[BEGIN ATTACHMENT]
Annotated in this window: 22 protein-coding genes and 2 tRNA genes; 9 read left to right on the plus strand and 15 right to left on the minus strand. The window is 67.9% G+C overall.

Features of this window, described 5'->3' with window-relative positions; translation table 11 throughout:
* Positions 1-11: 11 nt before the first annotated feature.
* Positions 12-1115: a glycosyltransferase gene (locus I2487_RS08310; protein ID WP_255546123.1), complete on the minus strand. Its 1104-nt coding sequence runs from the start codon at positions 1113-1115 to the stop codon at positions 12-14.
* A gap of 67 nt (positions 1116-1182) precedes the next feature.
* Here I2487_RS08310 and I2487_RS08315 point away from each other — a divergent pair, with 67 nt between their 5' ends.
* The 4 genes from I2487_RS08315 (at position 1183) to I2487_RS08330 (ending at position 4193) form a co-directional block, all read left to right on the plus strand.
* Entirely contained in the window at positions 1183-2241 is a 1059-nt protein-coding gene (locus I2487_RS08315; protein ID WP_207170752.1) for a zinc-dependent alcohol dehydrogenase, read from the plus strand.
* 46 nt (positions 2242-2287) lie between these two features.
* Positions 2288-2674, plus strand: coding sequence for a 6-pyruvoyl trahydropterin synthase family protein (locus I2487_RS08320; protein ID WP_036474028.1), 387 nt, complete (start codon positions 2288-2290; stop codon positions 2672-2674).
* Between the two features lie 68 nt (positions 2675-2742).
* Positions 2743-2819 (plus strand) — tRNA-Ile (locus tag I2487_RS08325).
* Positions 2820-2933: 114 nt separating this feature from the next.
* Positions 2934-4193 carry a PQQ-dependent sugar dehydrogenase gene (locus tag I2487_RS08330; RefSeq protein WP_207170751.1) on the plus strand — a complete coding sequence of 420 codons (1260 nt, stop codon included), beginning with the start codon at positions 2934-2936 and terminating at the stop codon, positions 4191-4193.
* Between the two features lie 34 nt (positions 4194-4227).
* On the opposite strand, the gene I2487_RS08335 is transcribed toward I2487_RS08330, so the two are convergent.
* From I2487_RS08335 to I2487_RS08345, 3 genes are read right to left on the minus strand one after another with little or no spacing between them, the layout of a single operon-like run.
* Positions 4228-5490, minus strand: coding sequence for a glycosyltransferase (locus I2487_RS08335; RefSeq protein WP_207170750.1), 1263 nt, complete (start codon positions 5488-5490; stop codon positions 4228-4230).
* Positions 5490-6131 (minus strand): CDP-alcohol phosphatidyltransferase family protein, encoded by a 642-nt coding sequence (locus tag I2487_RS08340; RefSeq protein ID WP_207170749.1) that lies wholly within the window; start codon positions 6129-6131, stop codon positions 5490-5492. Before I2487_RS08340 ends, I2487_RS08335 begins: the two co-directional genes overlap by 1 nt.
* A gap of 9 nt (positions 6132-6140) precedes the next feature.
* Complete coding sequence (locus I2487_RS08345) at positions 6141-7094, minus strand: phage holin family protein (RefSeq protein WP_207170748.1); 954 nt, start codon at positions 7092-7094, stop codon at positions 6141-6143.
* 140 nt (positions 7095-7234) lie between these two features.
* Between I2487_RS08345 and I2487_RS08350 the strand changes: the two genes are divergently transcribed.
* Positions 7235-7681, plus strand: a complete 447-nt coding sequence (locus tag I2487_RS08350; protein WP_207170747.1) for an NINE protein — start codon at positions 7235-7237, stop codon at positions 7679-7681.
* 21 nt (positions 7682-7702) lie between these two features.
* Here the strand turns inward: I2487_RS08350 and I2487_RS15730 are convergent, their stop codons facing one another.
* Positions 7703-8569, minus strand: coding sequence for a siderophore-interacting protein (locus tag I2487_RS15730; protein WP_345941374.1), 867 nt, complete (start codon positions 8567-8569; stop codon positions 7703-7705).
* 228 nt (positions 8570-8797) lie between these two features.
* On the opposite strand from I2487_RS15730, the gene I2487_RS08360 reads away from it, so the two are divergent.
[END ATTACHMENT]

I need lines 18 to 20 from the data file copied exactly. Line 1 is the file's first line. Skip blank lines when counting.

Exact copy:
* Positions 4228-5490, minus strand: coding sequence for a glycosyltransferase (locus I2487_RS08335; RefSeq protein WP_207170750.1), 1263 nt, complete (start codon positions 5488-5490; stop codon positions 4228-4230).
* Positions 5490-6131 (minus strand): CDP-alcohol phosphatidyltransferase family protein, encoded by a 642-nt coding sequence (locus tag I2487_RS08340; RefSeq protein ID WP_207170749.1) that lies wholly within the window; start codon positions 6129-6131, stop codon positions 5490-5492. Before I2487_RS08340 ends, I2487_RS08335 begins: the two co-directional genes overlap by 1 nt.
* A gap of 9 nt (positions 6132-6140) precedes the next feature.